Several years ago, my wife and I were in State College, Pennsylvania, for a friend’s wedding. Tired after the long drive, we stumbled into a Chinese restaurant mainly frequented by Penn State students. I ordered the mapo tofu, which I had been getting for years from takeout joints. It came out, floating delicately in a ring of bright red chile oil, and I took one unsettling bite. What is this? I wondered. Although recognizable as the old dish, there were strange new dimensions: the deep funk of fermented black beans, the faintly citrusy aroma, and even more mysteriously, the tingling numbing quality that spread across my mouth and throat.
What I was having, it turned out, was the dish as it is actually supposed to be prepared. It was bizarre and intoxicating, and after I moved past my initial confusion, it was completely, addictively delicious. We had just taken our first bite of real Chinese food—specifically, a classic Sichuanese-style dish. Sichuanese, one of the four great culinary styles of China, is generally marked by its love of spice, including the distinctively numbing Sichuan peppercorn. One taste left me utterly captivated, but I had no idea how to experience it again. Little by little, though, authentic Chinese food has begun to arrive in Cincinnati. There are a number of places where you can eat extraordinarily well for very little money and broaden your sense of what Chinese food actually is. If you can get to West Chester, I would begin your explorations with Great Tang.
Although the menu features classic dishes in every style, the specialty at Great Tang is the refined coastal cuisine of Zhejiang. In Land of Fish and Rice, author Fuchsia Dunlop describes cooks from this area as favoring “gentle tastes, which are described in Chinese by the beautiful term qing dan…. The word combines the two characters for ‘pure’ and ‘light’ and expresses a mildness of taste that refreshes and comforts, restoring equanimity to mind and body.”
In short, Great Tang is likely to appeal to most American palates while still revealing the breadth of Chinese culinary tradition. And if you like spice, you can get still the Sichuanese and Hunanese classics.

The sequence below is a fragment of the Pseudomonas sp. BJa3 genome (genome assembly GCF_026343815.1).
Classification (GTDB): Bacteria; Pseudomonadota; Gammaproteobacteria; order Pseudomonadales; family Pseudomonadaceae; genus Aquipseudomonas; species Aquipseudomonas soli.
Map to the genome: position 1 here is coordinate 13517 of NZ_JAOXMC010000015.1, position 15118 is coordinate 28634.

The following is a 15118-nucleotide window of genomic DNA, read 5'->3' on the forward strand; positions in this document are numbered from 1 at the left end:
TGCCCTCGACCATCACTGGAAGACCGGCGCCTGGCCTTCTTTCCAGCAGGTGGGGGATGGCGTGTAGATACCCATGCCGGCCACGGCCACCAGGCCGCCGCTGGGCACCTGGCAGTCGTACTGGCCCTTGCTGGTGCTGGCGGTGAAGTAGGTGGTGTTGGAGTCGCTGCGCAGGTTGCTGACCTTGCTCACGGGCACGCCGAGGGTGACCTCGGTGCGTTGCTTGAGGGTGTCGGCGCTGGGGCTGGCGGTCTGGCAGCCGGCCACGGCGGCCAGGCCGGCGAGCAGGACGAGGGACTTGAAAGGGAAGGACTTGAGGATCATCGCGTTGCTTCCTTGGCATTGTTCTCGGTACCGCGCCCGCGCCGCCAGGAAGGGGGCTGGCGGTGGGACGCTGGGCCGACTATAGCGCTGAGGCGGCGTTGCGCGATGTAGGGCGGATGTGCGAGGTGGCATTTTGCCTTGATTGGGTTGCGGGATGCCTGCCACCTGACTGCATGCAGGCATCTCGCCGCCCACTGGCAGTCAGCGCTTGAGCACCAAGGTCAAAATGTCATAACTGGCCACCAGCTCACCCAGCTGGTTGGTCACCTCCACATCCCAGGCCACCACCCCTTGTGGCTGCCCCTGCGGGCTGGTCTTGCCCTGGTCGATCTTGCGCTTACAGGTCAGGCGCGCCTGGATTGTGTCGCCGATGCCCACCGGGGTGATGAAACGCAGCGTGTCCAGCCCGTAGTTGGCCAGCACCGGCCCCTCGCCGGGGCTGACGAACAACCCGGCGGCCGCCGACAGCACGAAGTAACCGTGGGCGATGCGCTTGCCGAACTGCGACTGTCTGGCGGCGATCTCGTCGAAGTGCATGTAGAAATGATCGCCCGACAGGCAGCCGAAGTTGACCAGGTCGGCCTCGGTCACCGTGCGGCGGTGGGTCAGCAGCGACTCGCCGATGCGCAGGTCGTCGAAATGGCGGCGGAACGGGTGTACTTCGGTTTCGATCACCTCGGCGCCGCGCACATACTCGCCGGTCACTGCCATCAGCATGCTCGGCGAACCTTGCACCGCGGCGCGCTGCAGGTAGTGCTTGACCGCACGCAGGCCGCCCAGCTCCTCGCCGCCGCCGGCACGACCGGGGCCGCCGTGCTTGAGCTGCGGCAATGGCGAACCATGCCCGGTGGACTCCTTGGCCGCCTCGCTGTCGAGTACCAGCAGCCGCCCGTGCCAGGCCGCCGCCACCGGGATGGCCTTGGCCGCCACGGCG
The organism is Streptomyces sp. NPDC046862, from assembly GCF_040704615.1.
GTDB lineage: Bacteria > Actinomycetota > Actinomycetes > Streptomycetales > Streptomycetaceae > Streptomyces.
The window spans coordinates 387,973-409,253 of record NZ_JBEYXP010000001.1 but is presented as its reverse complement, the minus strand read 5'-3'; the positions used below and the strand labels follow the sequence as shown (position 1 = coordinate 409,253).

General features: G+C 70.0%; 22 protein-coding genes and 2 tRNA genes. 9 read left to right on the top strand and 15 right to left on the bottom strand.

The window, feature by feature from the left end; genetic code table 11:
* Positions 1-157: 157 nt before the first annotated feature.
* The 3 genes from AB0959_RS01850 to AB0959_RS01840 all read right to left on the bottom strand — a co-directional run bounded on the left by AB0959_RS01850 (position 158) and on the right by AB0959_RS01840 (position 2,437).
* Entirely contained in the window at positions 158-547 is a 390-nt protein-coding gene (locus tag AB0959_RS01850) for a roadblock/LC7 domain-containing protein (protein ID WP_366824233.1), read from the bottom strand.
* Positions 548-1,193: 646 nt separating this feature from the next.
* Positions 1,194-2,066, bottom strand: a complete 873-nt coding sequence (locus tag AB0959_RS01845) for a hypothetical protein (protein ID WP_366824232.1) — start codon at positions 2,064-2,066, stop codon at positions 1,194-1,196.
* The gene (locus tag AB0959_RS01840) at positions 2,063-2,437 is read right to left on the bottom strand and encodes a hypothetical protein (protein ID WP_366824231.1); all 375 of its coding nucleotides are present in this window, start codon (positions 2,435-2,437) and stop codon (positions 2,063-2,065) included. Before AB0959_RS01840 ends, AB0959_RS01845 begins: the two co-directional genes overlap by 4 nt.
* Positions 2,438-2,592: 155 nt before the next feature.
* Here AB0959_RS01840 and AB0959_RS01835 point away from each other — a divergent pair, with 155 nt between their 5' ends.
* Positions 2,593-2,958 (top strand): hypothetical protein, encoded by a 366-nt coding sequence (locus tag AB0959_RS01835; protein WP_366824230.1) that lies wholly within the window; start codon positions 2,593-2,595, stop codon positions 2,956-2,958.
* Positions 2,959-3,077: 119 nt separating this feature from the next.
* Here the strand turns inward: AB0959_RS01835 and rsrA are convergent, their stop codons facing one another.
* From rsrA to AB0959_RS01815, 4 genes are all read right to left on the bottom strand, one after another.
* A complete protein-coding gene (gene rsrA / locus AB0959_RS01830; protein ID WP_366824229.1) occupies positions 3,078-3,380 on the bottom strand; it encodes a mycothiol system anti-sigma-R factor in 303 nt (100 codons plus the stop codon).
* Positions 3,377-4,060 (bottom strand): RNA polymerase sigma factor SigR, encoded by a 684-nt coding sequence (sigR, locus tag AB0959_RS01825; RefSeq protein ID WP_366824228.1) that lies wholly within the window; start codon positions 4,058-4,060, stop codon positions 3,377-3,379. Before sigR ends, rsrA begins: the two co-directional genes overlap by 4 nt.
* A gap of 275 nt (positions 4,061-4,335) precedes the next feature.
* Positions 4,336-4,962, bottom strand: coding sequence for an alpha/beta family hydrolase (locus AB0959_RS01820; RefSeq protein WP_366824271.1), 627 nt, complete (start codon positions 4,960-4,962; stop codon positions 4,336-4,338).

The gentler side of Great Tang is best enjoyed in its weekend dim sum, where carts circulate with stacks of bamboo steamers filled mostly with dumplings: opaque, glutinous, or lightly translucent, with a focus on flavor of the fillings themselves. The main condiment is black vinegar, a rich and malty-sour brew placed in old empty sriracha bottles, a few drips adequate to wake up each piece, with a bit of chile oil if you like. My favorite piece of dim sum had the unglamorous name “pan fried turnip cake,” which had a magically firm-on-the-outside, soft-on-the-inside, polenta-like consistency with a crispy sear and the mingled flavors of pork and shrimp. The lovely and unusual mixture of meaty undertone and fishy roundness is a mark of many of the best dishes in Great Tang’s dim sum.
On weekdays, the regular menu is an astonishing 24 pages long, with the American Chinese dishes at the back. Even after several meals, I am still just beginning to explore the authentic section. Although Great Tang has its specialties—from Zhejiang and Sichuan, mainly—our server kindly pointed out that one dish of noodles was characteristically Cantonese, another from Hunan, and so on. All I can say is that they were all totally wonderful.
One dish will hint at the surprises in store for people who, like me, are mainly used to Chinese takeout: the lovely Xian cold noodle. The dish is exquisitely layered: the creamy and nutty undertone of what I think is sesame paste, mixed with notes of tang and spice, topped with the bright pop of cilantro. The combination of textures is also delightful, with crunches of cucumber and sprouted mung and the softness of the flat noodles. And that tofu! It was wonderfully meaty, with dense layers, substantial and satisfying as a counterpart to the noodles, utterly unlike the firm or silken varieties available for sale in America.
Almost every dish showed me some dimension of Chinese cuisine that I’ve never encountered before, from the intensely briny sourness of the fish fillet in a pickled cabbage soup to the tangy-spicy sauce on the cartilaginous pig’s ear, with its numbing Sichuanese quality. Be as brave as you are in the mood to be. You don’t have to order the bullfrog or the pig’s ear (this wasn’t my wife’s first choice), but ask for some suggestions and prepare to be astonished.
Great Tang is, in some ways, clearly focused on its Chinese clientele, so for example, specials at the door are only in Chinese, and going for dim sum can frankly be overwhelming. Still, the staff was always patient and accommodating, giving suggestions and attempting to decipher my fumbling questions about Hangzhou versus Yangzhou (I am still working on distinguishing between the various tones of Mandarin).
The scope and strangeness of this tradition is dizzying for newcomers; there’s just so much to understand. But from the echoes that reach me in English translations of the ancient Chinese poets, or the mysterious tingling symphony in that bite of mapo tofu, I know that there is something here too deep and wonderful to miss. Go at your own pace, but make sure you go. This is probably the best Chinese food in Cincinnati.
Great Tang, 7340 Kingsgate Way, West Chester, (513) 847-6097